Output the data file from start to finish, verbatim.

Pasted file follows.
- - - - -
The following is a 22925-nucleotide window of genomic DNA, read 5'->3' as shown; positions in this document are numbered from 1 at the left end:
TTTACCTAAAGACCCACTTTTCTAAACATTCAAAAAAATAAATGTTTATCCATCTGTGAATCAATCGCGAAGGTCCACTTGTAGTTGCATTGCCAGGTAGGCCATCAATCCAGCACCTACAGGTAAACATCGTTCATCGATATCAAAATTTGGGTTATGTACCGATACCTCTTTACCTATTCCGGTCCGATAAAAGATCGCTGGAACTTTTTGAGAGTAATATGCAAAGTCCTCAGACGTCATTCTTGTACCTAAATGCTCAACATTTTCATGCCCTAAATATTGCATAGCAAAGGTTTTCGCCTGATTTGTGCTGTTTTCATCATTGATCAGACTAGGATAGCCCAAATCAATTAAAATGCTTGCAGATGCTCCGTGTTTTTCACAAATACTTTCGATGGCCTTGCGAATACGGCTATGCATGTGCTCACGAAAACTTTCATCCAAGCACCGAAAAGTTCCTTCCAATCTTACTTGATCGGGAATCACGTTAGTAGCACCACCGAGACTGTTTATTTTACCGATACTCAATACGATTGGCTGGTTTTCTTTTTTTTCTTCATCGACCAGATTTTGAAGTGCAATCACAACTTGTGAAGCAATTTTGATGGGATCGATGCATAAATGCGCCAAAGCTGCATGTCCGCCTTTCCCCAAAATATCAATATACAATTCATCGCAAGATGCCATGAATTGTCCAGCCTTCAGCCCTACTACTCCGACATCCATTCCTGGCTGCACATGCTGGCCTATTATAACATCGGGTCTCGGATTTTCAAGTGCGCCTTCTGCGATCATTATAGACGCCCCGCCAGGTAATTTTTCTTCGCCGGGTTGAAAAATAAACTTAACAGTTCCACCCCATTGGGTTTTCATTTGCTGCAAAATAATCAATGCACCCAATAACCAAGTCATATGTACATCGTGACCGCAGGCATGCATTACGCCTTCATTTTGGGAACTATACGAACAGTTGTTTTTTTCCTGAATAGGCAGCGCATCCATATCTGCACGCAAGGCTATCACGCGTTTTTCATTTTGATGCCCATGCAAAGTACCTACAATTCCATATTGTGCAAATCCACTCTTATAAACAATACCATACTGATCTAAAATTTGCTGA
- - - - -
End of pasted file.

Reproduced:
The following is a 22925-nucleotide window of genomic DNA, read 5'->3' as shown; positions in this document are numbered from 1 at the left end:
TTTACCTAAAGACCCACTTTTCTAAACATTCAAAAAAATAAATGTTTATCCATCTGTGAATCAATCGCGAAGGTCCACTTGTAGTTGCATTGCCAGGTAGGCCATCAATCCAGCACCTACAGGTAAACATCGTTCATCGATATCAAAATTTGGGTTATGTACCGATACCTCTTTACCTATTCCGGTCCGATAAAAGATCGCTGGAACTTTTTGAGAGTAATATGCAAAGTCCTCAGACGTCATTCTTGTACCTAAATGCTCAACATTTTCATGCCCTAAATATTGCATAGCAAAGGTTTTCGCCTGATTTGTGCTGTTTTCATCATTGATCAGACTAGGATAGCCCAAATCAATTAAAATGCTTGCAGATGCTCCGTGTTTTTCACAAATACTTTCGATGGCCTTGCGAATACGGCTATGCATGTGCTCACGAAAACTTTCATCCAAGCACCGAAAAGTTCCTTCCAATCTTACTTGATCGGGAATCACGTTAGTAGCACCACCGAGACTGTTTATTTTACCGATACTCAATACGATTGGCTGGTTTTCTTTTTTTTCTTCATCGACCAGATTTTGAAGTGCAATCACAACTTGTGAAGCAATTTTGATGGGATCGATGCATAAATGCGCCAAAGCTGCATGTCCGCCTTTCCCCAAAATATCAATATACAATTCATCGCAAGATGCCATGAATTGTCCAGCCTTCAGCCCTACTACTCCGACATCCATTCCTGGCTGCACATGCTGGCCTATTATAACATCGGGTCTCGGATTTTCAAGTGCGCCTTCTGCGATCATTATAGACGCCCCGCCAGGTAATTTTTCTTCGCCGGGTTGAAAAATAAACTTAACAGTTCCACCCCATTGGGTTTTCATTTGCTGCAAAATAATCAATGCACCCAATAACCAAGTCATATGTACATCGTGACCGCAGGCATGCATTACGCCTTCATTTTGGGAACTATACGAACAGTTGTTTTTTTCCTGAATAGGCAGCGCATCCATATCTGCACGCAAGGCTATCACGCGTTTTTCATTTTGATGCCCATGCAAAGTACCTACAATTCCATATTGTGCAAATCCACTCTTATAAACAATACCATACTGATCTAAAATTTGCTGA